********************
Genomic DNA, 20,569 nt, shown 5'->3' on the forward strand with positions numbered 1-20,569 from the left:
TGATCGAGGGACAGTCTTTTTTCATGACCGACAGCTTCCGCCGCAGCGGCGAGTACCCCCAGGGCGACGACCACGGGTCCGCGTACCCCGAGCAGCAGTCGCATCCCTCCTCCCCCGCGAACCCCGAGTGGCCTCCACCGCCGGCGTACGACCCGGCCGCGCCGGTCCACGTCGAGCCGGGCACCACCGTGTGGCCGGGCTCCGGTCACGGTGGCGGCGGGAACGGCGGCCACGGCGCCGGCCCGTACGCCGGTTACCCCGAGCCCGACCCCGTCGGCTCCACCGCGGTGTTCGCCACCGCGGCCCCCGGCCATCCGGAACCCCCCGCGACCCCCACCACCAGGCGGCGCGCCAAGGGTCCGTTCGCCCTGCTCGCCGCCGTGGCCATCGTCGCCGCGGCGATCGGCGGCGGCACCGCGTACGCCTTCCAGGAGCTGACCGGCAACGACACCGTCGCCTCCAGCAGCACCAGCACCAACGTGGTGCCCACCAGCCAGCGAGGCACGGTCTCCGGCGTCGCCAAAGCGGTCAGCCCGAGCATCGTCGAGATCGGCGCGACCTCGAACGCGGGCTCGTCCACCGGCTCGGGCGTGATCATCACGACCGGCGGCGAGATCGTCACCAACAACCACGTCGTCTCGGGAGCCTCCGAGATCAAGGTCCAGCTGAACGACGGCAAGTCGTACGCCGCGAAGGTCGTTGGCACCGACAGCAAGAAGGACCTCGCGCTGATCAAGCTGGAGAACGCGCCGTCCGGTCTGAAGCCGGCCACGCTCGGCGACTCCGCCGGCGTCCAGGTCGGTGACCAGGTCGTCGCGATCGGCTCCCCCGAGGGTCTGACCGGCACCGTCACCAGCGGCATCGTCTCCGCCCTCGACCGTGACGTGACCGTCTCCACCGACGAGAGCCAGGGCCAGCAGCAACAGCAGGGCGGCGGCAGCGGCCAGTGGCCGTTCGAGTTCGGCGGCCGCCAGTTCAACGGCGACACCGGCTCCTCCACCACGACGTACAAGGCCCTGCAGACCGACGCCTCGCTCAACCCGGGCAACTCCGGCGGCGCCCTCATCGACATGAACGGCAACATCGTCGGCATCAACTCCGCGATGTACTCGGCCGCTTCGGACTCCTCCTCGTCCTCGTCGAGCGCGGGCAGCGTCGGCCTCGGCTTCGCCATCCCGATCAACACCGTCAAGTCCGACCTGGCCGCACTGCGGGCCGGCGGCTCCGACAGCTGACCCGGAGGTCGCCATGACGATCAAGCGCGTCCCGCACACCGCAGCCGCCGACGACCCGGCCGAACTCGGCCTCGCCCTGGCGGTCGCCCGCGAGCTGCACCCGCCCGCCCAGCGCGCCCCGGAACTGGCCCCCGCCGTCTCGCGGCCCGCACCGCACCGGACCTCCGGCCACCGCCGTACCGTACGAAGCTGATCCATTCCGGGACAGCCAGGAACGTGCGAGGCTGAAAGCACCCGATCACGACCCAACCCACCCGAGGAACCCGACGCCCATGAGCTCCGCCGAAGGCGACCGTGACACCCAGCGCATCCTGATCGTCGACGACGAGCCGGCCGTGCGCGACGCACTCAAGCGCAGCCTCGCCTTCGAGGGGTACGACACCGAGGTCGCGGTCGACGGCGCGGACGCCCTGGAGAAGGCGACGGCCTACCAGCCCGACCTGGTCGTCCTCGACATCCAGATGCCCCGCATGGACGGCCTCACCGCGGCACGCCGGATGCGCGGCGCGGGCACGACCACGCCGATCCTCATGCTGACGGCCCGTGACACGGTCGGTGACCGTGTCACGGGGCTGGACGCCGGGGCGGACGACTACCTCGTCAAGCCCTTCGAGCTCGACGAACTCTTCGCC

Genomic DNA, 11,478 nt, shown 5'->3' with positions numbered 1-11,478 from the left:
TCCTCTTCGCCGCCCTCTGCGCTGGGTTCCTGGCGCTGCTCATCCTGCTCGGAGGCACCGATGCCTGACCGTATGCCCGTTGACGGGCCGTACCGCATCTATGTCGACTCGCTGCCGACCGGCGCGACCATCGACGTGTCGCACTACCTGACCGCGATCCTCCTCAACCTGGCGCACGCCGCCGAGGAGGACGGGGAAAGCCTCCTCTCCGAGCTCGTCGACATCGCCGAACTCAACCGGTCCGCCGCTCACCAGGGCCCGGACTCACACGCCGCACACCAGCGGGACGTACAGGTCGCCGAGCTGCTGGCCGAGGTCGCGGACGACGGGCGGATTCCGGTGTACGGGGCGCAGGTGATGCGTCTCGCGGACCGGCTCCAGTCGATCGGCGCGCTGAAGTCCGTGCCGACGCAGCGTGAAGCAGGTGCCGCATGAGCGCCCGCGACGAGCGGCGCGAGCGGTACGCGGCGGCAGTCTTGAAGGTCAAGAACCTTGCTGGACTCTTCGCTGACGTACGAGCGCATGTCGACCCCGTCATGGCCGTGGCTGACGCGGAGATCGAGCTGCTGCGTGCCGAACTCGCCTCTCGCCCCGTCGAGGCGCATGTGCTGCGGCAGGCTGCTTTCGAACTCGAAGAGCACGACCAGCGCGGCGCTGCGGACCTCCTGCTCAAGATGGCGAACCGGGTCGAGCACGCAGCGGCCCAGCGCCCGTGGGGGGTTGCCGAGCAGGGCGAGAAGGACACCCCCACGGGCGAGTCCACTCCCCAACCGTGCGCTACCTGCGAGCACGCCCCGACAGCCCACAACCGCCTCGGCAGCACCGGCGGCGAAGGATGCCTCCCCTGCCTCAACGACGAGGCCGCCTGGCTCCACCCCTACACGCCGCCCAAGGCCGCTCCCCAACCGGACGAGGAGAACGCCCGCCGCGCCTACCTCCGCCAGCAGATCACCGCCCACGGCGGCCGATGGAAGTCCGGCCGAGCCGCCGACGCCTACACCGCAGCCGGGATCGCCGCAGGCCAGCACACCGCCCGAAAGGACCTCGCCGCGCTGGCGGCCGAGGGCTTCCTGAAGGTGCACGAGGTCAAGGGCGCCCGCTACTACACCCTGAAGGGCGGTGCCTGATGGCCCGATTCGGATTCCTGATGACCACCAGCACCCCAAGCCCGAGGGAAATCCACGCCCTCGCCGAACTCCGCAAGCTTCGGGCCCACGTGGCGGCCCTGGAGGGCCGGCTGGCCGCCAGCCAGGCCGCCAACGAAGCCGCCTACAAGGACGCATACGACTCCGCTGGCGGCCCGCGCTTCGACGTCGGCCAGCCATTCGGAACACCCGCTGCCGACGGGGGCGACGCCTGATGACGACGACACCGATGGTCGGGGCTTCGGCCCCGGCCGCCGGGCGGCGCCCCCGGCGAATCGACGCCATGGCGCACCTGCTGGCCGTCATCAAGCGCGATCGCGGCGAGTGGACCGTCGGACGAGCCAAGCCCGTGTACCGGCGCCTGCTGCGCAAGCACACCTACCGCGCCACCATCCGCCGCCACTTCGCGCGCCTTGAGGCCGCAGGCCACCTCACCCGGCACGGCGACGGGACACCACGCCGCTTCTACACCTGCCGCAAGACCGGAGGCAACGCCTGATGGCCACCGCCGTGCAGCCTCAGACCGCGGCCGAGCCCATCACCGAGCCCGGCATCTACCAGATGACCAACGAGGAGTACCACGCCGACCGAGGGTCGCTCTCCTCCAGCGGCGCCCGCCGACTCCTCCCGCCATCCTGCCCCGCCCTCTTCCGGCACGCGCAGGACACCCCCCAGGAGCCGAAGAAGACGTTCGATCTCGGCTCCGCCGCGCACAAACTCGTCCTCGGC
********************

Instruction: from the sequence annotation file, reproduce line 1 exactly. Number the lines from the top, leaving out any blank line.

Genomic DNA, 20,569 nt, shown 5'->3' on the forward strand with positions numbered 1-20,569 from the left: